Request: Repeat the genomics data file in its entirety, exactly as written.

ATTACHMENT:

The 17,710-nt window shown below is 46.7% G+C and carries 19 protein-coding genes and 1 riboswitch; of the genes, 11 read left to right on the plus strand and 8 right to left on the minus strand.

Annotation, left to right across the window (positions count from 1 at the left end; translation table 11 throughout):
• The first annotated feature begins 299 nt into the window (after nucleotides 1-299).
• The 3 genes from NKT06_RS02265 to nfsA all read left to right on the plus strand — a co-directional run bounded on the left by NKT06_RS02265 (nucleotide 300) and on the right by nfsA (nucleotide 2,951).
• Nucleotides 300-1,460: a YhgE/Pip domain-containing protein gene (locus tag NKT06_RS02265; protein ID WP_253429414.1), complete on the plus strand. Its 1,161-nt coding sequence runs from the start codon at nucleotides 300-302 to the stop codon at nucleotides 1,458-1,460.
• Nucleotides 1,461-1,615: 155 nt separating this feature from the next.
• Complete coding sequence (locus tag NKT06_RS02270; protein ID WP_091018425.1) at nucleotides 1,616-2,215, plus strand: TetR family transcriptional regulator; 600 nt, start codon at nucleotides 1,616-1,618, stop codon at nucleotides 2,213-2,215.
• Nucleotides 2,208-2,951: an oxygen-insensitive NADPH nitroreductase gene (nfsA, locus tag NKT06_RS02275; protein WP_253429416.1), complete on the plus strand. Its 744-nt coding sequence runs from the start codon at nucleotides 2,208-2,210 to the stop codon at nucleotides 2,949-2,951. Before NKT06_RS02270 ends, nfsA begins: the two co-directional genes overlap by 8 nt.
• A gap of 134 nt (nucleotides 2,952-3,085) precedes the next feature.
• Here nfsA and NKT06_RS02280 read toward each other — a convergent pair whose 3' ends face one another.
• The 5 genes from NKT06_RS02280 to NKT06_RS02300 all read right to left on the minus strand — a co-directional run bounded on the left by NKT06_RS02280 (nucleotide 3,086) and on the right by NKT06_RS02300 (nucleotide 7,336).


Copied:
The 17,710-nt window shown below is 46.7% G+C and carries 19 protein-coding genes and 1 riboswitch; of the genes, 11 read left to right on the plus strand and 8 right to left on the minus strand.

Annotation, left to right across the window (positions count from 1 at the left end; translation table 11 throughout):
• The first annotated feature begins 299 nt into the window (after nucleotides 1-299).
• The 3 genes from NKT06_RS02265 to nfsA all read left to right on the plus strand — a co-directional run bounded on the left by NKT06_RS02265 (nucleotide 300) and on the right by nfsA (nucleotide 2,951).
• Nucleotides 300-1,460: a YhgE/Pip domain-containing protein gene (locus tag NKT06_RS02265; protein ID WP_253429414.1), complete on the plus strand. Its 1,161-nt coding sequence runs from the start codon at nucleotides 300-302 to the stop codon at nucleotides 1,458-1,460.
• Nucleotides 1,461-1,615: 155 nt separating this feature from the next.
• Complete coding sequence (locus tag NKT06_RS02270; protein ID WP_091018425.1) at nucleotides 1,616-2,215, plus strand: TetR family transcriptional regulator; 600 nt, start codon at nucleotides 1,616-1,618, stop codon at nucleotides 2,213-2,215.
• Nucleotides 2,208-2,951: an oxygen-insensitive NADPH nitroreductase gene (nfsA, locus tag NKT06_RS02275; protein WP_253429416.1), complete on the plus strand. Its 744-nt coding sequence runs from the start codon at nucleotides 2,208-2,210 to the stop codon at nucleotides 2,949-2,951. Before NKT06_RS02270 ends, nfsA begins: the two co-directional genes overlap by 8 nt.
• A gap of 134 nt (nucleotides 2,952-3,085) precedes the next feature.
• Here nfsA and NKT06_RS02280 read toward each other — a convergent pair whose 3' ends face one another.
• The 5 genes from NKT06_RS02280 to NKT06_RS02300 all read right to left on the minus strand — a co-directional run bounded on the left by NKT06_RS02280 (nucleotide 3,086) and on the right by NKT06_RS02300 (nucleotide 7,336).